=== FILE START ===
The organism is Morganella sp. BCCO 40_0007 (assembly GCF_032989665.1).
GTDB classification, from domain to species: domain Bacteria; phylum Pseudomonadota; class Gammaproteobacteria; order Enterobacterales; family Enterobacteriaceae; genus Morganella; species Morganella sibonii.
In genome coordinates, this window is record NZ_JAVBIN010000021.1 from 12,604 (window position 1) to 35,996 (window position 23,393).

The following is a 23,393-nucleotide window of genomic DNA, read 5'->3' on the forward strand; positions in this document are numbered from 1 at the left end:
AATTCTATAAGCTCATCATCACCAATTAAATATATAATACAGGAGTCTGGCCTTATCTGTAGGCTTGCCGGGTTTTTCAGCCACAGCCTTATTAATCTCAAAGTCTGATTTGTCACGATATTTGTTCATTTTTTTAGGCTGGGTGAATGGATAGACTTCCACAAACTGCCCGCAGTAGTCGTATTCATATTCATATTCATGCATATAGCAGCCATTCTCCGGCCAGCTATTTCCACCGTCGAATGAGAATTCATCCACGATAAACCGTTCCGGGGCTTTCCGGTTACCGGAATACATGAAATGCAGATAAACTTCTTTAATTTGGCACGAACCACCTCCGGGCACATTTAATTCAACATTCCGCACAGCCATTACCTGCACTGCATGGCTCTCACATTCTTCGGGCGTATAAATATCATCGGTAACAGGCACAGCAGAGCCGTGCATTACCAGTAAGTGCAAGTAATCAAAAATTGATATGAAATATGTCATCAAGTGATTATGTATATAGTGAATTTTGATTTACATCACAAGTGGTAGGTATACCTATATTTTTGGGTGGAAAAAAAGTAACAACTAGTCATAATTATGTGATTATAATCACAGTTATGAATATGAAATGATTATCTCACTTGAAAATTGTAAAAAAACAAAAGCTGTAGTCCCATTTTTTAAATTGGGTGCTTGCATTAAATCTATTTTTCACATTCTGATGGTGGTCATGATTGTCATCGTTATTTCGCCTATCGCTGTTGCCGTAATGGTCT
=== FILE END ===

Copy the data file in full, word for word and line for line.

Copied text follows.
The organism is Morganella sp. BCCO 40_0007 (assembly GCF_032989665.1).
GTDB classification, from domain to species: domain Bacteria; phylum Pseudomonadota; class Gammaproteobacteria; order Enterobacterales; family Enterobacteriaceae; genus Morganella; species Morganella sibonii.
In genome coordinates, this window is record NZ_JAVBIN010000021.1 from 12,604 (window position 1) to 35,996 (window position 23,393).

The following is a 23,393-nucleotide window of genomic DNA, read 5'->3' on the forward strand; positions in this document are numbered from 1 at the left end:
AATTCTATAAGCTCATCATCACCAATTAAATATATAATACAGGAGTCTGGCCTTATCTGTAGGCTTGCCGGGTTTTTCAGCCACAGCCTTATTAATCTCAAAGTCTGATTTGTCACGATATTTGTTCATTTTTTTAGGCTGGGTGAATGGATAGACTTCCACAAACTGCCCGCAGTAGTCGTATTCATATTCATATTCATGCATATAGCAGCCATTCTCCGGCCAGCTATTTCCACCGTCGAATGAGAATTCATCCACGATAAACCGTTCCGGGGCTTTCCGGTTACCGGAATACATGAAATGCAGATAAACTTCTTTAATTTGGCACGAACCACCTCCGGGCACATTTAATTCAACATTCCGCACAGCCATTACCTGCACTGCATGGCTCTCACATTCTTCGGGCGTATAAATATCATCGGTAACAGGCACAGCAGAGCCGTGCATTACCAGTAAGTGCAAGTAATCAAAAATTGATATGAAATATGTCATCAAGTGATTATGTATATAGTGAATTTTGATTTACATCACAAGTGGTAGGTATACCTATATTTTTGGGTGGAAAAAAAGTAACAACTAGTCATAATTATGTGATTATAATCACAGTTATGAATATGAAATGATTATCTCACTTGAAAATTGTAAAAAAACAAAAGCTGTAGTCCCATTTTTTAAATTGGGTGCTTGCATTAAATCTATTTTTCACATTCTGATGGTGGTCATGATTGTCATCGTTATTTCGCCTATCGCTGTTGCCGTAATGGTCT